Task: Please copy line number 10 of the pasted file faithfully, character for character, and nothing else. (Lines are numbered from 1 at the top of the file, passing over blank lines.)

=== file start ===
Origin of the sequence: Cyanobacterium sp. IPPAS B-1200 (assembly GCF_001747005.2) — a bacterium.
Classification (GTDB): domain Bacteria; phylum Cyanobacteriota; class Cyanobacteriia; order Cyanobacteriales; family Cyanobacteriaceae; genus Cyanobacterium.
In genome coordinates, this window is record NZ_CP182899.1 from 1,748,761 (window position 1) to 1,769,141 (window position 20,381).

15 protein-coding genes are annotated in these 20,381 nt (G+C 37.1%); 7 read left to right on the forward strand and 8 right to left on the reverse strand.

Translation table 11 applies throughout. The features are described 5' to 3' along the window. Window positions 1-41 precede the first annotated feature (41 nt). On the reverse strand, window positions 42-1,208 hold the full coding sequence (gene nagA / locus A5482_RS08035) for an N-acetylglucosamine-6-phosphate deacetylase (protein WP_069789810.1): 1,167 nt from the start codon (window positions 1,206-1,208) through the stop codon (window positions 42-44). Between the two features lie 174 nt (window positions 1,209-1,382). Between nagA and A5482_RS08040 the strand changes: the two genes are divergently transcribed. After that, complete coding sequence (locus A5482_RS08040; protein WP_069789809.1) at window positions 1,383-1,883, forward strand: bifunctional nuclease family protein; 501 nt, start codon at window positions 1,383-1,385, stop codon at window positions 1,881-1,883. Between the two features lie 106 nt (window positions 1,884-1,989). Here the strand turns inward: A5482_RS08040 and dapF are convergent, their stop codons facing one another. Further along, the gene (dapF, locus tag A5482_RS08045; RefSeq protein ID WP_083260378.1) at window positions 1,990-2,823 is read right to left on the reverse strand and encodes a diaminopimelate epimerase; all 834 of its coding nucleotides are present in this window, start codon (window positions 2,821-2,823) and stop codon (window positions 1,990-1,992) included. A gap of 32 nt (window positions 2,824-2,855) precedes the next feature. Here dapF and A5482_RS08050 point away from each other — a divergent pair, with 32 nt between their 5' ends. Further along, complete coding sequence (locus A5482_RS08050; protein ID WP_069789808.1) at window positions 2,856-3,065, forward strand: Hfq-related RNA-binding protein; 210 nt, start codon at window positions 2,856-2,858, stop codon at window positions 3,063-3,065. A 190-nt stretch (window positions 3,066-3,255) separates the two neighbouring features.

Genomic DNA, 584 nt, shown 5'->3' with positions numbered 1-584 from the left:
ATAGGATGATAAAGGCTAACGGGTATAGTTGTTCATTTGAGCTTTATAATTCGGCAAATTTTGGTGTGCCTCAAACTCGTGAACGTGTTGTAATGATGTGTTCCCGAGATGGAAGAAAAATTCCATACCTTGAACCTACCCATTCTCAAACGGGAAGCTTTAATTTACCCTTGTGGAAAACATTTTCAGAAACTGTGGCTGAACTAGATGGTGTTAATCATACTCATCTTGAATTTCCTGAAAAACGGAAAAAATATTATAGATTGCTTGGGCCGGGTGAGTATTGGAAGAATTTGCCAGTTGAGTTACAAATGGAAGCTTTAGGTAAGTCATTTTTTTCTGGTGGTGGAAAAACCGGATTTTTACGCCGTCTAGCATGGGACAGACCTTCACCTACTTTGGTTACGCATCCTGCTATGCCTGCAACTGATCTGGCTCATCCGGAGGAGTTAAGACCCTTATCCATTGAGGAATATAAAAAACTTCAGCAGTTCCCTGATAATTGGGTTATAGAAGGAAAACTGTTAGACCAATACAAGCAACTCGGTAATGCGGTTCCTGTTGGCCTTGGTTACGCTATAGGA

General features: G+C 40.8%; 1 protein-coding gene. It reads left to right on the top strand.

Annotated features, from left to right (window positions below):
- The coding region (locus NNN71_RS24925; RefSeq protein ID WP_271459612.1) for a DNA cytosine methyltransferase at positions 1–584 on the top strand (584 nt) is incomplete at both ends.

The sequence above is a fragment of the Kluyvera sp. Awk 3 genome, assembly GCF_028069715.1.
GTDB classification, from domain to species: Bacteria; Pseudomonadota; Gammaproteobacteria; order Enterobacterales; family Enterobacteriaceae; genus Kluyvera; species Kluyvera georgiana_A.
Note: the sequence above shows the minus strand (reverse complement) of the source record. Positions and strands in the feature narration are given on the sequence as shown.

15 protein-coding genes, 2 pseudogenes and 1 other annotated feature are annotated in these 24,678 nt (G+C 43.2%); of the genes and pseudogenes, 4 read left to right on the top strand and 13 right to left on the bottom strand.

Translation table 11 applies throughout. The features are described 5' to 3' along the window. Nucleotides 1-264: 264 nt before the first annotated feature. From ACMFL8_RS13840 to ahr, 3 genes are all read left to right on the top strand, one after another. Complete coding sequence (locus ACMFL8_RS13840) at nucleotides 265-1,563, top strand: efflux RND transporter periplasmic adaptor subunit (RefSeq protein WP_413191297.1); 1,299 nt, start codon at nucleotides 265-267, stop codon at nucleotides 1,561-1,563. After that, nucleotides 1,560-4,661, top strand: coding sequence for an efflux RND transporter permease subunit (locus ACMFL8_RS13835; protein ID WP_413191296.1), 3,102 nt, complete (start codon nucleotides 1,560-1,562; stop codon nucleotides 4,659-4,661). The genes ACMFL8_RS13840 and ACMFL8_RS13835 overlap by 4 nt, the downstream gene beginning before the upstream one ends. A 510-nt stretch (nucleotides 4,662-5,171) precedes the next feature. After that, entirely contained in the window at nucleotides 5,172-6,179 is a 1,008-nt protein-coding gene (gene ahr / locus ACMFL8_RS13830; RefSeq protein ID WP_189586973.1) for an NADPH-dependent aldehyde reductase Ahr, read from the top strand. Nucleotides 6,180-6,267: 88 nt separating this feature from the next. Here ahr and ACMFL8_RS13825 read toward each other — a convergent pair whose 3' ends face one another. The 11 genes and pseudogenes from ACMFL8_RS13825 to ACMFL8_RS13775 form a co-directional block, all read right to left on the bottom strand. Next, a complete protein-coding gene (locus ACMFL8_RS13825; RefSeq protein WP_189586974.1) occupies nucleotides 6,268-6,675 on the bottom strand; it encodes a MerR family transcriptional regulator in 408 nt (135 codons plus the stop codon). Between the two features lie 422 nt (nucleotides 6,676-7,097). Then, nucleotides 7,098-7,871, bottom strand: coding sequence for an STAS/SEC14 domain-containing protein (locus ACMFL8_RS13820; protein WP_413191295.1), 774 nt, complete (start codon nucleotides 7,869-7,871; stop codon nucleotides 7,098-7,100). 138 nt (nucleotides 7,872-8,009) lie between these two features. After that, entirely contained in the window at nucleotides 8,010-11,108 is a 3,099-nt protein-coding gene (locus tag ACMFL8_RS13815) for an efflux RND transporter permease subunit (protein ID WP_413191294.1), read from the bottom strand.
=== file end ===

- The coding region (locus NNN71_RS24925; RefSeq protein ID WP_271459612.1) for a DNA cytosine methyltransferase at positions 1–584 on the top strand (584 nt) is incomplete at both ends.